Background and methods: Type 1 diabetes mellitus is now classified as autoimmune (type 1A) or idiopathic (type 1B), but little is known about the latter. We classified 56 consecutive Japanese adults with type 1 diabetes according to the presence or absence of glutamic acid decarboxylase antibodies (their presence is a marker of autoimmunity) and compared their clinical, serologic, and pathological characteristics.
Results: We divided the patients into three groups: 36 patients with positive tests for serum glutamic acid decarboxylase autoantibodies, 9 with negative tests for serum glutamic acid decarboxylase antibodies and glycosylated hemoglobin values higher than 11.5 percent, and 11 with negative tests for serum glutamic acid decarboxylase antibodies and glycosylated hemoglobin values lower than 8.5 percent. In comparison with the first two groups, the third group had a shorter mean duration of symptoms of hyperglycemia (4.0 days), a higher mean plasma glucose concentration (773 mg per deciliter [43 mmol per liter]) in spite of lower glycosylated hemoglobin values, diminished urinary excretion of C peptide, a more severe metabolic disorder (with ketoacidosis), higher serum pancreatic enzyme concentrations, and an absence of islet-cell, IA-2, and insulin antibodies. Immunohistologic studies of pancreatic-biopsy specimens from three patients with negative tests for glutamic acid decarboxylase autoantibodies and low glycosylated hemoglobin values revealed T-lymphocyte-predominant infiltrates in the exocrine pancreas but no insulitis and no evidence of acute or chronic pancreatitis.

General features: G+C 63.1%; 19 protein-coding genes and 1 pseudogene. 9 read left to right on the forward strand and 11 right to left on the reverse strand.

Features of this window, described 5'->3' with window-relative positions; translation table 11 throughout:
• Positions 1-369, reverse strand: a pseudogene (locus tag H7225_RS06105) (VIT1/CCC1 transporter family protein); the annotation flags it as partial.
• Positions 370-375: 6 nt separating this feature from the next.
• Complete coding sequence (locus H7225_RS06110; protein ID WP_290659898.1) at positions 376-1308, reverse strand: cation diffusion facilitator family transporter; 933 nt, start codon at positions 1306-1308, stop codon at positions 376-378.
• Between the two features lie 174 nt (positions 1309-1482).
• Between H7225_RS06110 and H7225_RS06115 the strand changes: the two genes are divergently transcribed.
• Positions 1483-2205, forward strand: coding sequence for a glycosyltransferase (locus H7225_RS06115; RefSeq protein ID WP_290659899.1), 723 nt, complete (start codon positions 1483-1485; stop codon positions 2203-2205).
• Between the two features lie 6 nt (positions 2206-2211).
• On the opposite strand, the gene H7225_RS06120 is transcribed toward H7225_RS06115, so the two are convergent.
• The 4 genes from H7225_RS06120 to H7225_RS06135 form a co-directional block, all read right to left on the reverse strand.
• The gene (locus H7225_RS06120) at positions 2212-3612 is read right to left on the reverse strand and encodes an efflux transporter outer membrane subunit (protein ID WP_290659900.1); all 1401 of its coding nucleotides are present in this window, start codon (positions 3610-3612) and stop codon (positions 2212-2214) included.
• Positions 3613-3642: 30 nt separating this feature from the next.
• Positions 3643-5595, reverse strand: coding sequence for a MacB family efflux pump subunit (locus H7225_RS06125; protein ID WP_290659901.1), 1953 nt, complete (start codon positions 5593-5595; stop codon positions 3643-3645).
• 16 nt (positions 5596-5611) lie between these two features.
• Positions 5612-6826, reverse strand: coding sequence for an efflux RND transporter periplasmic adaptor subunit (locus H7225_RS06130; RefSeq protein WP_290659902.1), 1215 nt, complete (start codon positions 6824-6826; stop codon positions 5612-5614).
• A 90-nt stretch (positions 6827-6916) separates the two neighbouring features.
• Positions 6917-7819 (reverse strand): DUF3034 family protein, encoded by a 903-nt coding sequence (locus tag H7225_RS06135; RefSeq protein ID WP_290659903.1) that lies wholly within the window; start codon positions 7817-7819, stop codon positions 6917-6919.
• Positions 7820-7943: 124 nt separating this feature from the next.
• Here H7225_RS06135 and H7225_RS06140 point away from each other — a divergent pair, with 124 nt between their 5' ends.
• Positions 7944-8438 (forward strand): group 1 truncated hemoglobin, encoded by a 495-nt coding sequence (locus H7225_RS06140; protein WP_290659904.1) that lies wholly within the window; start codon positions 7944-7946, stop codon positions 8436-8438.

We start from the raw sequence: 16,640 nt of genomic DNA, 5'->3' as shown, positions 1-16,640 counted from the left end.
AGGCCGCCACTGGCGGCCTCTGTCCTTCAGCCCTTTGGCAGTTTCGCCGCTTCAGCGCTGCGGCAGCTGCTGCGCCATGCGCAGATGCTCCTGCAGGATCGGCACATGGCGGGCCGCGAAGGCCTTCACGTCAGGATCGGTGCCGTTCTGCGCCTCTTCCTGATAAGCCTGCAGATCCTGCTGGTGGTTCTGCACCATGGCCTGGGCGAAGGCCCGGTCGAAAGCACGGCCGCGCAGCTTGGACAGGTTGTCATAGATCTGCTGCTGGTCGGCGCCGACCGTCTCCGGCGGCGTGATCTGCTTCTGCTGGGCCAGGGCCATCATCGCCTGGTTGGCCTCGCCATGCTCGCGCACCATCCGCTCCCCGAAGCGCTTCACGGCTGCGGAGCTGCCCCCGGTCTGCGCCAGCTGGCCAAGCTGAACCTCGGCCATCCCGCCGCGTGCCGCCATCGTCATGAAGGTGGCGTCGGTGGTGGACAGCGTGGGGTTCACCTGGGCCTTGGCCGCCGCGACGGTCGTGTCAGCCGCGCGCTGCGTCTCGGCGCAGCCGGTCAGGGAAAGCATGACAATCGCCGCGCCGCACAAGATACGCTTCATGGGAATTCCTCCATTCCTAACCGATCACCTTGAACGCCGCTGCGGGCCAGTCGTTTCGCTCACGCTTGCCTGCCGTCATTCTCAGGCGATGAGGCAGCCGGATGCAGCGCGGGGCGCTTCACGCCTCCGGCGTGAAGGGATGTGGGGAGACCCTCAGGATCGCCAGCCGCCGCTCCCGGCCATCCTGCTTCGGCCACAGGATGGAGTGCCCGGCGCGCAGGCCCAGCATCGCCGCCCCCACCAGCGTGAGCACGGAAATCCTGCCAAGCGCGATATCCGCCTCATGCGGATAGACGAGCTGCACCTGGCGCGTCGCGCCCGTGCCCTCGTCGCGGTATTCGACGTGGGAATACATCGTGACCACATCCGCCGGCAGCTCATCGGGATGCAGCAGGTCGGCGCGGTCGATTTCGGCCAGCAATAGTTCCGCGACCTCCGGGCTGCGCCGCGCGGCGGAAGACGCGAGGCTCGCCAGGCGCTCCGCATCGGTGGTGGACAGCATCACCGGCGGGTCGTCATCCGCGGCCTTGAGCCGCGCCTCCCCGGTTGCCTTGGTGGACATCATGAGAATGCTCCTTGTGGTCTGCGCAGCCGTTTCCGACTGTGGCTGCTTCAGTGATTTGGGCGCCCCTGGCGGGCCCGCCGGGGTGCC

Conclusions: Some patients with idiopathic type 1 diabetes have a nonautoimmune, fulminant disorder characterized by the absence of insulitis and of diabetes-related antibodies, a remarkably abrupt onset, and high serum pancreatic enzyme concentrations.